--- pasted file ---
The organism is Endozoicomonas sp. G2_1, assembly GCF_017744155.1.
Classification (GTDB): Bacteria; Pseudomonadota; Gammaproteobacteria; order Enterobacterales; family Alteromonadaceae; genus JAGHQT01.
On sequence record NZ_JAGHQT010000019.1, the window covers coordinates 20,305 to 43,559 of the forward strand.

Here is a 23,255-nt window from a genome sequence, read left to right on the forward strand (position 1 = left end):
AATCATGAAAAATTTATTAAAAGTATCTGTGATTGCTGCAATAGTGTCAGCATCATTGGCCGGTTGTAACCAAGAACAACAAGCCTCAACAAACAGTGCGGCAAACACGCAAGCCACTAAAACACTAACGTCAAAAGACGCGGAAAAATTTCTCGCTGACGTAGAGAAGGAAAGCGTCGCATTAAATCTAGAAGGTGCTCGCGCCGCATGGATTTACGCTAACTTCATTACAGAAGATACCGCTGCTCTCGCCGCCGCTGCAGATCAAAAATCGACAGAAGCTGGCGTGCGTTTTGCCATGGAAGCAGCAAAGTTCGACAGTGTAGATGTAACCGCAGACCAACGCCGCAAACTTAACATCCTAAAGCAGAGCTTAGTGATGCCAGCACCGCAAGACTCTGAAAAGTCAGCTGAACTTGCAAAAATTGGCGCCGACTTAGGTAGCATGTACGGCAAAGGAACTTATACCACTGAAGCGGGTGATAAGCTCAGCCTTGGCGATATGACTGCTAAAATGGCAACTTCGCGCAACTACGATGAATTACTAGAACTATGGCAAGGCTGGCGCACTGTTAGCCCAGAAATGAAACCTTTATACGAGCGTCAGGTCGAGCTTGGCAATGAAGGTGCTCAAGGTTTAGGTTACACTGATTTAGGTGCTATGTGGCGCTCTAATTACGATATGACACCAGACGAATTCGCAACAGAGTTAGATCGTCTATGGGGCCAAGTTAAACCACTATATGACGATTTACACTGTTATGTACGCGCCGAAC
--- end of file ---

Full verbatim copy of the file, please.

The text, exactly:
The organism is Endozoicomonas sp. G2_1, assembly GCF_017744155.1.
Classification (GTDB): Bacteria; Pseudomonadota; Gammaproteobacteria; order Enterobacterales; family Alteromonadaceae; genus JAGHQT01.
On sequence record NZ_JAGHQT010000019.1, the window covers coordinates 20,305 to 43,559 of the forward strand.

Here is a 23,255-nt window from a genome sequence, read left to right on the forward strand (position 1 = left end):
AATCATGAAAAATTTATTAAAAGTATCTGTGATTGCTGCAATAGTGTCAGCATCATTGGCCGGTTGTAACCAAGAACAACAAGCCTCAACAAACAGTGCGGCAAACACGCAAGCCACTAAAACACTAACGTCAAAAGACGCGGAAAAATTTCTCGCTGACGTAGAGAAGGAAAGCGTCGCATTAAATCTAGAAGGTGCTCGCGCCGCATGGATTTACGCTAACTTCATTACAGAAGATACCGCTGCTCTCGCCGCCGCTGCAGATCAAAAATCGACAGAAGCTGGCGTGCGTTTTGCCATGGAAGCAGCAAAGTTCGACAGTGTAGATGTAACCGCAGACCAACGCCGCAAACTTAACATCCTAAAGCAGAGCTTAGTGATGCCAGCACCGCAAGACTCTGAAAAGTCAGCTGAACTTGCAAAAATTGGCGCCGACTTAGGTAGCATGTACGGCAAAGGAACTTATACCACTGAAGCGGGTGATAAGCTCAGCCTTGGCGATATGACTGCTAAAATGGCAACTTCGCGCAACTACGATGAATTACTAGAACTATGGCAAGGCTGGCGCACTGTTAGCCCAGAAATGAAACCTTTATACGAGCGTCAGGTCGAGCTTGGCAATGAAGGTGCTCAAGGTTTAGGTTACACTGATTTAGGTGCTATGTGGCGCTCTAATTACGATATGACACCAGACGAATTCGCAACAGAGTTAGATCGTCTATGGGGCCAAGTTAAACCACTATATGACGATTTACACTGTTATGTACGCGCCGAAC